* A normal blood sugar does not necessarily mean that I have enough insulin on board.  I can use up all my glycogen stores in a marathon.  When my body starts using ketones and fat stores for energy, I still need some circulating insulin to utilize the energy and to prevent acidosis (and I’m more prone to acidosis during a marathon because I have lactic acid accumulating also).
* Even non-diabetic runners will spill ketones in their urine after a marathon.
* It’s easier for me to learn my blood sugar pattern during training and then follow that pattern during a race so that I don’t need to check my blood sugar during the race. (note: I have a very good feel for my blood sugar level).
* I need to begin using a carbohydrate gel at about 6-8 miles into a marathon.
* If I begin a run with a high blood sugar, as it starts dropping, I will have to make a bathroom stop.
* Extreme cold weather and extreme hot weather will make my blood sugar drop faster than normal.
* Having a cold can make my blood sugar rise during a run, especially if I have a slight fever.
* Sometimes I have no idea why my blood sugar is high or low.

Part 5:  How I train for the marathon

There is no single correct program for training – people are different and we have different strengths and weaknesses.  What works for me may not work for someone else.  Also, don’t fall into the trap of thinking that running X number of miles per week and/or running X times for certain workouts will equal a particular race result.  If you train according to a program that does not work well for you, you will not realize your potential and, worse, you could end up injured.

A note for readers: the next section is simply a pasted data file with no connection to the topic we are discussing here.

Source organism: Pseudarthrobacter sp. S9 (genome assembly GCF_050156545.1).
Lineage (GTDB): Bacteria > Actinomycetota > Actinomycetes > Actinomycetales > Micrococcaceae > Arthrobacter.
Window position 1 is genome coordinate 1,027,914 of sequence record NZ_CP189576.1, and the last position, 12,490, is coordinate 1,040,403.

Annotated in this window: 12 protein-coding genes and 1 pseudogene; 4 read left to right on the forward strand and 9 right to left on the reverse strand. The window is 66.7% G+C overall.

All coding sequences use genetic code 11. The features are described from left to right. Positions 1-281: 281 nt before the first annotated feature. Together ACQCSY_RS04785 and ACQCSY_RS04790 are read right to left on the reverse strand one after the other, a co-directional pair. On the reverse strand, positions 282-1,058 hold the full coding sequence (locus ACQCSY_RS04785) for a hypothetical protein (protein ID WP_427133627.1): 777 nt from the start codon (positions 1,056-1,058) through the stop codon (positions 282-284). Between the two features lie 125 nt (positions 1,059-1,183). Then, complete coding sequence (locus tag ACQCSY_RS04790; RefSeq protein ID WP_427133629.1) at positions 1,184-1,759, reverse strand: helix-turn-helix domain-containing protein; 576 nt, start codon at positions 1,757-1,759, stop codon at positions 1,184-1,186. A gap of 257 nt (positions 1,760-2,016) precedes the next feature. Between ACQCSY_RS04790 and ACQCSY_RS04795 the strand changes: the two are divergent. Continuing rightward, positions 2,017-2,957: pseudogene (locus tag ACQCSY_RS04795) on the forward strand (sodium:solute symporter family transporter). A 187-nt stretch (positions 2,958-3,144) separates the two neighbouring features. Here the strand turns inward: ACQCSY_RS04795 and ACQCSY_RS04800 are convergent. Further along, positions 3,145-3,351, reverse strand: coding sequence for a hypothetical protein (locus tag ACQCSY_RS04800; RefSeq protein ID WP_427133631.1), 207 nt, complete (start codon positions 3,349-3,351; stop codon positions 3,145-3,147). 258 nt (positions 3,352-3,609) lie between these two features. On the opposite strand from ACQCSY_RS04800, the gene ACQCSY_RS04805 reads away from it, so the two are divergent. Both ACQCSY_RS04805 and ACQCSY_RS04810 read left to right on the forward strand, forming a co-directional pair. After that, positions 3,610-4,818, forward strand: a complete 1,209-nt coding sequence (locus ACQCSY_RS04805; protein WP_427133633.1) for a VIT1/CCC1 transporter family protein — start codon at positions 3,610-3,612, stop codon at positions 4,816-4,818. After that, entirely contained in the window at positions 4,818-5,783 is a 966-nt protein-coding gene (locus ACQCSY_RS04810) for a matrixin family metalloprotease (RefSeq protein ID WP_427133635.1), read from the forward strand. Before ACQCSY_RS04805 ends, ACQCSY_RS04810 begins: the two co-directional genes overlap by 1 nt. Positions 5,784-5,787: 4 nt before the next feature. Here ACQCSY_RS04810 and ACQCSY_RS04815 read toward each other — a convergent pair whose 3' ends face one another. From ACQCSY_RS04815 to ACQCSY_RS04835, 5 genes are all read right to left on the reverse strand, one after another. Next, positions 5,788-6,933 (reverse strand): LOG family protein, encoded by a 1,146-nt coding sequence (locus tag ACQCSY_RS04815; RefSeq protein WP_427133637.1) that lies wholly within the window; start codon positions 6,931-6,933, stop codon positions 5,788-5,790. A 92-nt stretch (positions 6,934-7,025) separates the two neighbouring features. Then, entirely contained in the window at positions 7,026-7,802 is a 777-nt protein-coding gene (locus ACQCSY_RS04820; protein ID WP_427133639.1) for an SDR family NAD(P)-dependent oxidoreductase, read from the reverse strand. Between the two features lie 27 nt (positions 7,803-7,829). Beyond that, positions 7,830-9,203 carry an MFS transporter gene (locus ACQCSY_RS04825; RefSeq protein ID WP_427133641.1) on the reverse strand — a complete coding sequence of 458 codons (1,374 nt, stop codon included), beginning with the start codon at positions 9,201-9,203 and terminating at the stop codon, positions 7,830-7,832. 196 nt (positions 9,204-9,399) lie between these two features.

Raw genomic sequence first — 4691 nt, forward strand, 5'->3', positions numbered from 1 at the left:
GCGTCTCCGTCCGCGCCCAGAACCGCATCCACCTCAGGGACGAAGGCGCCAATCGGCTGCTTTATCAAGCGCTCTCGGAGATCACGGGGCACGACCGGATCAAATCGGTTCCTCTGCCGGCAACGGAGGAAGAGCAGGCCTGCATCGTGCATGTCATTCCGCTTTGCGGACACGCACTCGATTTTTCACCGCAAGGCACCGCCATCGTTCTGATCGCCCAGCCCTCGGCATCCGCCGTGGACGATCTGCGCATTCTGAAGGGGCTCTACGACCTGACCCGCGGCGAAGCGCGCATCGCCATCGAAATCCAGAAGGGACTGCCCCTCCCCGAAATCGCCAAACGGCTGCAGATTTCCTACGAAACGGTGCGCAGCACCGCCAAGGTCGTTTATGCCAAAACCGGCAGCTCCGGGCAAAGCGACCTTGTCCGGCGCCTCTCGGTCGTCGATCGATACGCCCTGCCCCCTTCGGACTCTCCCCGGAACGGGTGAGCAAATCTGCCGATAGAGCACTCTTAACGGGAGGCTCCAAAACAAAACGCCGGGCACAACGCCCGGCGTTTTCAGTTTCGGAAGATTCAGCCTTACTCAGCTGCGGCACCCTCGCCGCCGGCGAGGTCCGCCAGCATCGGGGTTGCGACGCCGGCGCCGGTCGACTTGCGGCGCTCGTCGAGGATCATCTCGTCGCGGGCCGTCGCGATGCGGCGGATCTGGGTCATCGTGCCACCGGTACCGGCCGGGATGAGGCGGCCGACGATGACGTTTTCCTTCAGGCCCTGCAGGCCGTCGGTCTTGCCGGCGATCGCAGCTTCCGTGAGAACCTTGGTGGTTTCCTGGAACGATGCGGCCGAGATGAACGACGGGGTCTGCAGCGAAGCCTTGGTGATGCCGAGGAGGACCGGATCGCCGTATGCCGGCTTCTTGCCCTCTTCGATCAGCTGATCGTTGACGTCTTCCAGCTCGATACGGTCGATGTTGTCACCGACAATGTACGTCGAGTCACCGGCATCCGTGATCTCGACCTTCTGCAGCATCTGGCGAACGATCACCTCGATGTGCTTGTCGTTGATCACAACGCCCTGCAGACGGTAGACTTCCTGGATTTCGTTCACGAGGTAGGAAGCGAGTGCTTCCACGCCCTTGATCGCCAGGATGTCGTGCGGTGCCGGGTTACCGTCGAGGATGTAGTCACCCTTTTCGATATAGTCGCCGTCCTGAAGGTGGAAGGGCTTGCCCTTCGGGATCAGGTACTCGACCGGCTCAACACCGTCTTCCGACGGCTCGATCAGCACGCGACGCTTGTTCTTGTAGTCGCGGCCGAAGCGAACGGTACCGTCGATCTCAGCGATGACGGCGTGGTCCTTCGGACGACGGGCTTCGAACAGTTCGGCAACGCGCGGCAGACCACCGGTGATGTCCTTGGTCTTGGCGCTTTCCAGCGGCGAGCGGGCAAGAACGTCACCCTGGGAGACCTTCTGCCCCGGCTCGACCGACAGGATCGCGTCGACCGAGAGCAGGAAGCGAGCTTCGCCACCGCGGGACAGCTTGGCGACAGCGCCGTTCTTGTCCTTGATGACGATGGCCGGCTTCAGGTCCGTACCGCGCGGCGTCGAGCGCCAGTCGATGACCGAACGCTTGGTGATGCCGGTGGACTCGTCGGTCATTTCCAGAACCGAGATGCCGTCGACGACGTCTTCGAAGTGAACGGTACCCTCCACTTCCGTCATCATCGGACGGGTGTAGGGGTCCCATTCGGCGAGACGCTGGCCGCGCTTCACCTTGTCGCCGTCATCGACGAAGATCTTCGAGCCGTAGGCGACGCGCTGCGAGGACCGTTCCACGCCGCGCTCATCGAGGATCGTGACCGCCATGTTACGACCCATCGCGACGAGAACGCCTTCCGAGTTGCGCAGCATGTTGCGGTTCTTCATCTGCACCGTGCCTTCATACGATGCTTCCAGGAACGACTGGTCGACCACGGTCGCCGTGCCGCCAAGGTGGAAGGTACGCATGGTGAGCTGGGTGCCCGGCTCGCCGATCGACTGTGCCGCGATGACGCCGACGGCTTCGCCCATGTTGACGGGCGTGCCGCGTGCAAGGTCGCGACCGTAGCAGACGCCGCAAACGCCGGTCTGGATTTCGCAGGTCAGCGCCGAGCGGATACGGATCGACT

My greatest asset as a runner is endurance.  I don’t have a lot of speed, relatively speaking.  My coach says that I have two speeds:  stop and go.  I can run huge amounts of mileage with little or no risk of injury or over-training, but speed work or track work wipes me out and sometimes sets me up for injury.

I typically run 90 to 100 miles per week when I’m training.  When I’m on a break, I usually run anywhere from 30 to 60 miles per week.  Transitioning from lower to higher mileage should usually follow a plan of adding about 10-12% per week, but I can usually go from 60 to 80, then up to about 100 without any problem.  I like to have at least 3 or 4 weeks of 90 or more miles per week before I start adding any workouts or harder runs.

There are several types of workouts that I do.  I always warm up with about 3 miles of easy jogging.  I usually run my workouts on either the track, a measured road near my home, or a 1,000 meter long dirt trail loop.  I might start with repeats of 1K with a 90 second recovery jog. What this means is I run 1,000 meters (1K) at a faster pace and then jog easily for 90 seconds before starting another loop.  Then I run 2 to 3 miles easy to cool down.  Some other types of workouts are hill repeats (running hard up a 200 meter hill, jogging back down, then running hard up the hill again, etc), long runs, long tempo runs, and short tempo runs.